Thursday, May 7, 2015
A well known bible teacher made this remark: “Life would be simple if it were a choice between good and bad. But typically, it is a choice between “good” and “best.” One biblical story that immediately came to my mind when I thought about “good” and “best” was the account in Luke 10 about the day Jesus was invited into the home of Martha, Lazarus’ sister. Martha was upset that her sister was not helping her with the preparation of the meal and brought her complaint to Him. Jesus responded: “Martha, Martha, you are worried and upset about many things, but only one thing is needed. Mary has chosen what is better , and it will not be taken away from her.” (verses 41-42) To be more correct, in this instance it was a choice between “good” (Martha's part) and “better” (Mary's part) but I trust you get the idea.
In the early days of my ministry, a well known area pastor called me on the phone to invite me and our church to join them in a city wide rally against abortion, suggesting that no one could consider himself a decent bona fide preacher of the gospel if he did not take part in this worthy cause. I declined simply because I was not convinced this was something our church needed to get involved in at the time. I knew then much less than I know now but I quickly recognized it as a choice between “good” and “better, the "good" being the cause and the "better" staying in the calling of God for my life. (tending to my own flock) My feeling was confirmed when I later found out that things happened in that rally where certain “Christians” behaved themselves more like the children of the devil, which resulted with the media outlets criticizing the churches involved and their overzealous members.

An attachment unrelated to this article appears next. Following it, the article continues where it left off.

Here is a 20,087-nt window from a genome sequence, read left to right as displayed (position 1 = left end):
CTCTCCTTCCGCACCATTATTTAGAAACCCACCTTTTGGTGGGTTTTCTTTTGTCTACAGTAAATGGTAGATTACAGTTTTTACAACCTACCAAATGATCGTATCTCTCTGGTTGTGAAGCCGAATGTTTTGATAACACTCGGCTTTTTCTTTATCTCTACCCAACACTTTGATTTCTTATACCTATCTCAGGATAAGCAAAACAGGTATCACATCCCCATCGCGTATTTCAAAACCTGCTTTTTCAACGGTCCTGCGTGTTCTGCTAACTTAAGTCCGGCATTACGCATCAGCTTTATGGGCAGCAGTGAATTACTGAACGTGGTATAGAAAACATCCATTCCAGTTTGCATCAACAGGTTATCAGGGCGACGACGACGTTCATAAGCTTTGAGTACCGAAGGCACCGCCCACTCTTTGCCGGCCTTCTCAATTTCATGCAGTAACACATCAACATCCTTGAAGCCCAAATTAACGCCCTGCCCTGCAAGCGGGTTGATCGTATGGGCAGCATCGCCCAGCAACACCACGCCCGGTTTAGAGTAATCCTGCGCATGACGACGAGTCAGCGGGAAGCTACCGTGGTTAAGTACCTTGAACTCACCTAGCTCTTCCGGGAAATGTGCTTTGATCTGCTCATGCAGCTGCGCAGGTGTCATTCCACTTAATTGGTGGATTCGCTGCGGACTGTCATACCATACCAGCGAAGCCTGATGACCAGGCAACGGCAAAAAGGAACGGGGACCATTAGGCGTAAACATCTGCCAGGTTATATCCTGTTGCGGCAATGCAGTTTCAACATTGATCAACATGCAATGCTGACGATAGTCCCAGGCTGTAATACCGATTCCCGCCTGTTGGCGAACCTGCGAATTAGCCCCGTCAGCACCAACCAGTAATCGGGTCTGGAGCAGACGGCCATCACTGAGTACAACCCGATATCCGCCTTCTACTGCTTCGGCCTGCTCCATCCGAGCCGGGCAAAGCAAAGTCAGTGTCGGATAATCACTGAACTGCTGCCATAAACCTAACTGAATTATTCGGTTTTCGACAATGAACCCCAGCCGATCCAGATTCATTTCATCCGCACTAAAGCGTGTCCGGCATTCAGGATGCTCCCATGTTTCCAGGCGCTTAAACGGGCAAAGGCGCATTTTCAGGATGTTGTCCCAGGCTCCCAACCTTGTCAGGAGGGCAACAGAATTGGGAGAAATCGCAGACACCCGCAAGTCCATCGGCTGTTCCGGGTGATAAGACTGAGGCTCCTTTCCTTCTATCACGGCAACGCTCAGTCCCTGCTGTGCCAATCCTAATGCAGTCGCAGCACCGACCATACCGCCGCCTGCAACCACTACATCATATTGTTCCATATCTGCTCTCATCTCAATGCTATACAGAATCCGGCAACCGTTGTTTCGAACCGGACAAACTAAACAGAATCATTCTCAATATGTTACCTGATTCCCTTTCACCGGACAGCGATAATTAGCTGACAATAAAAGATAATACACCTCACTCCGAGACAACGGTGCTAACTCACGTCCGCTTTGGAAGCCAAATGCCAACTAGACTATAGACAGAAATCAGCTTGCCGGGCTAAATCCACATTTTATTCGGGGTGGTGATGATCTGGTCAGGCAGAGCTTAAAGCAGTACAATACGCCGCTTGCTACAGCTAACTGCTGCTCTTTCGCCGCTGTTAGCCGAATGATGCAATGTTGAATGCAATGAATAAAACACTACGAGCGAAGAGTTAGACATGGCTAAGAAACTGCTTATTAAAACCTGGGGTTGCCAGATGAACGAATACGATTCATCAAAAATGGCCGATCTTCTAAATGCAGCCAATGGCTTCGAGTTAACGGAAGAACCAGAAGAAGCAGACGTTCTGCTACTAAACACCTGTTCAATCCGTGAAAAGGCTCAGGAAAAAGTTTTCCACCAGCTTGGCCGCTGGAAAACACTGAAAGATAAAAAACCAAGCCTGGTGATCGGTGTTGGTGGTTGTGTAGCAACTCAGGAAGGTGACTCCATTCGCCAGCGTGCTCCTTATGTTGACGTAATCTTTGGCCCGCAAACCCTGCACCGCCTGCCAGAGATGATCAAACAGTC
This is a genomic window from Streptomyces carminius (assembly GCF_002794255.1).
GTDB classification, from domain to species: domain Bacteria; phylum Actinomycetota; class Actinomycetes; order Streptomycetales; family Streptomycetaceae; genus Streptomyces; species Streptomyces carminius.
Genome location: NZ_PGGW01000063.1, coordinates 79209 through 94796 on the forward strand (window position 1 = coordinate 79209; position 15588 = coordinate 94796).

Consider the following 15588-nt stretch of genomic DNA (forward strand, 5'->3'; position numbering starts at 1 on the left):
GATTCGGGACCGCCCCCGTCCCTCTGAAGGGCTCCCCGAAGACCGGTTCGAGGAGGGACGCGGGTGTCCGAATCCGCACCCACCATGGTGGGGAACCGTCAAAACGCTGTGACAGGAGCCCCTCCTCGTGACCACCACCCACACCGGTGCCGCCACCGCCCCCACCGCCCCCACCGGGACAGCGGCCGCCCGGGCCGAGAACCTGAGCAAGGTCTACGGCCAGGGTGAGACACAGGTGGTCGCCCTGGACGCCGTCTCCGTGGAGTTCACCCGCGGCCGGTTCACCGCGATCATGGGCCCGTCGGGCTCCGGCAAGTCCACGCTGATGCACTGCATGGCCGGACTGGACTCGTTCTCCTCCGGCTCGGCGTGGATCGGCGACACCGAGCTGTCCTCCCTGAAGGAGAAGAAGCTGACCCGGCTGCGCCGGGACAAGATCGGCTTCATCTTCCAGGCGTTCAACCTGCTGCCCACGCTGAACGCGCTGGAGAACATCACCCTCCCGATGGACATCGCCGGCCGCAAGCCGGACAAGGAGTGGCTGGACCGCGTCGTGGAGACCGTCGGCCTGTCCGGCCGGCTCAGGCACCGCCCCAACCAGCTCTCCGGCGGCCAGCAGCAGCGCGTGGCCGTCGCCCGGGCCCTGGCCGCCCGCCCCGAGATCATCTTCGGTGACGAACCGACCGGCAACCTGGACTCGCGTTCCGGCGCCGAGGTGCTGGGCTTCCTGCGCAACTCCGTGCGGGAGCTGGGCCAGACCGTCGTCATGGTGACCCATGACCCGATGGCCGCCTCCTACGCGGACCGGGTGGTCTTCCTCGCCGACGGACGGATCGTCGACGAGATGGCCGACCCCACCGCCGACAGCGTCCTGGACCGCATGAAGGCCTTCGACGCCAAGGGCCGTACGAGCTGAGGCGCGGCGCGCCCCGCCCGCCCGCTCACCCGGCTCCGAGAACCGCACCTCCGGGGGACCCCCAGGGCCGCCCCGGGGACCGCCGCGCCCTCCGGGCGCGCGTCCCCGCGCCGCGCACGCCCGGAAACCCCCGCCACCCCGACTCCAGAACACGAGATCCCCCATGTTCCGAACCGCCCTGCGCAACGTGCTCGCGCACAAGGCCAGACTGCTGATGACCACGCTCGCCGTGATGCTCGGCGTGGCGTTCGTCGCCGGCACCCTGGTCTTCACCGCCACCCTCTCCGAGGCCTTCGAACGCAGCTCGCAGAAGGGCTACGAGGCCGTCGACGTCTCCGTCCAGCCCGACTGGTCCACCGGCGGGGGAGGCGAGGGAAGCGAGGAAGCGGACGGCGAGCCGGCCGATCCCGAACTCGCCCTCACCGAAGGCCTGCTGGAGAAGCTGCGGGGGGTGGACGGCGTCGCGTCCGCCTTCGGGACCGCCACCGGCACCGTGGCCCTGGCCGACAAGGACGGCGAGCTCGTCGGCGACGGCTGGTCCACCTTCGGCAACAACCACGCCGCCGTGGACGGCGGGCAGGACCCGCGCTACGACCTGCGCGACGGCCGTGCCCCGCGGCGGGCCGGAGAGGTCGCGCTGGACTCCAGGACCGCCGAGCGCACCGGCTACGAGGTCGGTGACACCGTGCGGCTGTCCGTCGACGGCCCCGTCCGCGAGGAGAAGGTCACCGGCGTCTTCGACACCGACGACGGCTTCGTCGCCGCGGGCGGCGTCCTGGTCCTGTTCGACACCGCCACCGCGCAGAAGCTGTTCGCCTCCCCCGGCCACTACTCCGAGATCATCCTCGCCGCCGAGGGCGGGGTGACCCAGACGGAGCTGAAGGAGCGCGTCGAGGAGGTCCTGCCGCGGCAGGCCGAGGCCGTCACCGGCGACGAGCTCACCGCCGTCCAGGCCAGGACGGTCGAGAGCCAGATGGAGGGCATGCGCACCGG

Besides choosing between good and bad, all of us are constantly faced with deciding between “good” and “best.” Pastors deal with this situation often. They hear members say they were not in church because they rather chose to do such things as visit a sick friend or family member, go pass out gospel tracts, entertain their out-of-town guests, or catch up on some needed chores around the house, etc. Now, all of these are good, even noble, things, but why did they choose to do them on the Lord’s time and not on their own? Of all the time frames that were available to them, why did they choose to do these things on a Sunday morning between 10 AM and 12 noon or on a weekday church night between 7-9 PM? Dear child of God, ask the Lord to help you distinguish between the good, bad, better, or best the next time they confront you, and for the grace and courage to choose your best option. Many people around you will never know when you chose one over the other, but you and the Lord will always know when you chose correctly.
Memory verse for the week: (Luke 6:38) “Give, and it will be given to you. A good measure, pressed down, shaken together and running over, will be poured into your lap. For with the measure you use, it will be measured to you.”